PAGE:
Weatherproofing Your Chevrolet C20 Suburban
There's nothing like rainwater leaking inside your cabin to ruin a nice family trip. Or a dead battery to keep you and your nieces stranded in the middle of mountains of snow. Unfortunately, having a family car such as your Chevrolet C20 Suburban means having the responsibility of taking care not only of yourself but of your passengers too. So making sure that your Suburban withstands even the harshest of weather conditions is no longer an option, but it is a must.
Aside from the obvious metallic components of your vehicle, it has rubber parts too like the wiper blades and the weatherstripping, which are both crucial if you want to keep rainwater from doing any damage to your car. Though you may not use your windshield wipers all year round, the rubber in the wiper blades still wears out from being exposed to the sun. The same goes for your Suburban's weatherstripping, which is also exposed to heat and at the same time constantly being pulled and pressed. Make sure to check on those two components of your Suburban just before the season changes to ensure that nothing is too worn out already. If the rubber has cracks and has started fraying, then you have no choice but to replace it immediately.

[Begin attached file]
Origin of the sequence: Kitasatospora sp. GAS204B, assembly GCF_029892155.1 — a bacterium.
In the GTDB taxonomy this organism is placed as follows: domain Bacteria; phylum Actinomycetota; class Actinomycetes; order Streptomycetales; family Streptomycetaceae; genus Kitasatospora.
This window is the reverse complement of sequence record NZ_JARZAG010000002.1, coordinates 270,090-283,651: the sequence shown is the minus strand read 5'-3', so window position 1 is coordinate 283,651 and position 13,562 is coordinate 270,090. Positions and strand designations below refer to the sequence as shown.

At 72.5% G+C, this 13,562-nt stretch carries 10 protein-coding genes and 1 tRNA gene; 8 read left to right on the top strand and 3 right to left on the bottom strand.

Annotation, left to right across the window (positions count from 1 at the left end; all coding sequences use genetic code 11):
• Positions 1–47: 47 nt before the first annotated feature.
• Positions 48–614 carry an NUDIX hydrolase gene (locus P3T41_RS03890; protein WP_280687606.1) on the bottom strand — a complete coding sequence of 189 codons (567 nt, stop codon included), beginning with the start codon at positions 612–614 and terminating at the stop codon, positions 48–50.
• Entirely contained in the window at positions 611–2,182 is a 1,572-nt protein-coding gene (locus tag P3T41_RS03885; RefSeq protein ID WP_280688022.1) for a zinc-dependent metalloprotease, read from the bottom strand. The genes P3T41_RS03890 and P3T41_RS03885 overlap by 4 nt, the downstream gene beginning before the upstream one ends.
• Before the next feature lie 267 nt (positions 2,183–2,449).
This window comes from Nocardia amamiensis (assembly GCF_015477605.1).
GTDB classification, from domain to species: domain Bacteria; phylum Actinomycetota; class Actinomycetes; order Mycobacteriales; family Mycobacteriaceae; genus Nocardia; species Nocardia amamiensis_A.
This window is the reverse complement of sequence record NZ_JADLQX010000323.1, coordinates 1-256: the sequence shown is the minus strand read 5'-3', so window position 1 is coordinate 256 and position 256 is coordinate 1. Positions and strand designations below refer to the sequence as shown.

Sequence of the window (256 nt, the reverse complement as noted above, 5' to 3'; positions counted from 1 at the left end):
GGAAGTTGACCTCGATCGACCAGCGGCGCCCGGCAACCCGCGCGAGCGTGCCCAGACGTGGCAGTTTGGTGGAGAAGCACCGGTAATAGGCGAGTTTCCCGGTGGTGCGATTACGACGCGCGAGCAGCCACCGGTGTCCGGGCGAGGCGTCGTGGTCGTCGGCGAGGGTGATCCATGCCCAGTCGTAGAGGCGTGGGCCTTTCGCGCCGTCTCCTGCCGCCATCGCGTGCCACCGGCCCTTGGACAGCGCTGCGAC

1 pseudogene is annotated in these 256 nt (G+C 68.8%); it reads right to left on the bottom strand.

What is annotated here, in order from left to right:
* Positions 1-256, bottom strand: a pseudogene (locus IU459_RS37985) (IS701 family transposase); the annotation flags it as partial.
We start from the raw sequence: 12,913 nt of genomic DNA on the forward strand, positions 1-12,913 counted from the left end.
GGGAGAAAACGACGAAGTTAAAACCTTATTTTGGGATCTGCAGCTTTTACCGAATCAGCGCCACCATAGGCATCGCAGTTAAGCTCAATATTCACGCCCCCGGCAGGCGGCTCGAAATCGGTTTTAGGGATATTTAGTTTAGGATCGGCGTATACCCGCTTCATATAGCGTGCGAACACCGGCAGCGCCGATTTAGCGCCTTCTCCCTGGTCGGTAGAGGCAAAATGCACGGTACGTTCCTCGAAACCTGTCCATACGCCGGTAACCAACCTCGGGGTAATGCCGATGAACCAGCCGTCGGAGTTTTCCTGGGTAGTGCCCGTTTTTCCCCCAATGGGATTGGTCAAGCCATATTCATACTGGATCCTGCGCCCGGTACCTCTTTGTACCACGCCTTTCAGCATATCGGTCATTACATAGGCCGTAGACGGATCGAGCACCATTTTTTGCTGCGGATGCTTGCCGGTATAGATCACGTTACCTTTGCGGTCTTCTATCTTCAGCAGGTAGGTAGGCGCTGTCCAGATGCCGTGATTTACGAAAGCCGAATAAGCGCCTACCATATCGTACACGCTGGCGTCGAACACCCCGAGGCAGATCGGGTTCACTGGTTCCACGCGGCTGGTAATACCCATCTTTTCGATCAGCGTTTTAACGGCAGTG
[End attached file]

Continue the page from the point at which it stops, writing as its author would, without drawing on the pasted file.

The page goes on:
- Keep your battery fluid in check.
Batteries tend to fail a lot during winter, but it's not actually the cold temperature that's doing the damage on your battery. The real problem lies during the summer, wherein the temperature is so high that the battery fluid evaporates fast, which results in an internal battery problem. Because of the internal problem, your battery's charging rate gets affected, causing your battery to weaken and become vulnerable during the winter. Hence, you may have noticed the number of stalled cars during winter. So if you don't want your Suburban to join the other vehicles stuck in the middle of the road, then keep an eye on your battery fluid, especially during hot days.
- Maintain good tire condition.
Your vehicle's tires are the ones responsible for getting you wherever you want to go. So it just goes without saying that you need to keep your tires in check especially under harsh weather conditions if you want to arrive at your destination safe and sound. How to do that? Change your tires according to the season. Winter tires are made specifically to overcome problems such as hydroplaning and salt issues on the road. But if you already have a set of all-season tires and want to stick with them, then just make sure that their tread marks are still good and that your tires still have full traction on the road. Also, always make sure that your tires have enough air by using a tire pressure gauge. The tire pressure gauge will tell you exactly how much air your tire has so that you can refill it up to the prescribed level. Don't make the mistake of dismissing your tires' possible need of inflating just because they don't seem to look flat.